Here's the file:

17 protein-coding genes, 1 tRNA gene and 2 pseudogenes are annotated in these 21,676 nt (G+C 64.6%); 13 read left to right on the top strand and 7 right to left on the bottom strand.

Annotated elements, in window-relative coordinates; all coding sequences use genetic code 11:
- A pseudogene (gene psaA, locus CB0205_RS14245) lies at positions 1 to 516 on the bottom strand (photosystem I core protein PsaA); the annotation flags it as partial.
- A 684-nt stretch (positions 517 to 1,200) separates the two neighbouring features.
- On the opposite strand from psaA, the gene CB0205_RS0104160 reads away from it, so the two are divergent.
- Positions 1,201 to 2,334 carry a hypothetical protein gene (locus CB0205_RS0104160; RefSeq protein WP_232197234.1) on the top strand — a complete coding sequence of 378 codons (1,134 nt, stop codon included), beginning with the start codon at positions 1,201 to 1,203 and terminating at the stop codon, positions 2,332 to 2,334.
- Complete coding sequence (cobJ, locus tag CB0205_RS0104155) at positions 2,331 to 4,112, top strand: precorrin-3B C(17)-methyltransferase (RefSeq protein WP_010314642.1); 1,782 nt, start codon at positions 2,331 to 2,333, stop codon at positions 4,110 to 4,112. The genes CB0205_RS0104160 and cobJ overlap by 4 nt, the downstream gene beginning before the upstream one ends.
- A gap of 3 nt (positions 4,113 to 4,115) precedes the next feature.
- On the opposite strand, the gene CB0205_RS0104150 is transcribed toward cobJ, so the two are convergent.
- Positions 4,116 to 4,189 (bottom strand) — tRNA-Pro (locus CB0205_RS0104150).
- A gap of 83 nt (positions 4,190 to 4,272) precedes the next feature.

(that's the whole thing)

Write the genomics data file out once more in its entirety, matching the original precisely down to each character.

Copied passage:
17 protein-coding genes, 1 tRNA gene and 2 pseudogenes are annotated in these 21,676 nt (G+C 64.6%); 13 read left to right on the top strand and 7 right to left on the bottom strand.

Annotated elements, in window-relative coordinates; all coding sequences use genetic code 11:
- A pseudogene (gene psaA, locus CB0205_RS14245) lies at positions 1 to 516 on the bottom strand (photosystem I core protein PsaA); the annotation flags it as partial.
- A 684-nt stretch (positions 517 to 1,200) separates the two neighbouring features.
- On the opposite strand from psaA, the gene CB0205_RS0104160 reads away from it, so the two are divergent.
- Positions 1,201 to 2,334 carry a hypothetical protein gene (locus CB0205_RS0104160; RefSeq protein WP_232197234.1) on the top strand — a complete coding sequence of 378 codons (1,134 nt, stop codon included), beginning with the start codon at positions 1,201 to 1,203 and terminating at the stop codon, positions 2,332 to 2,334.
- Complete coding sequence (cobJ, locus tag CB0205_RS0104155) at positions 2,331 to 4,112, top strand: precorrin-3B C(17)-methyltransferase (RefSeq protein WP_010314642.1); 1,782 nt, start codon at positions 2,331 to 2,333, stop codon at positions 4,110 to 4,112. The genes CB0205_RS0104160 and cobJ overlap by 4 nt, the downstream gene beginning before the upstream one ends.
- A gap of 3 nt (positions 4,113 to 4,115) precedes the next feature.
- On the opposite strand, the gene CB0205_RS0104150 is transcribed toward cobJ, so the two are convergent.
- Positions 4,116 to 4,189 (bottom strand) — tRNA-Pro (locus CB0205_RS0104150).
- A gap of 83 nt (positions 4,190 to 4,272) precedes the next feature.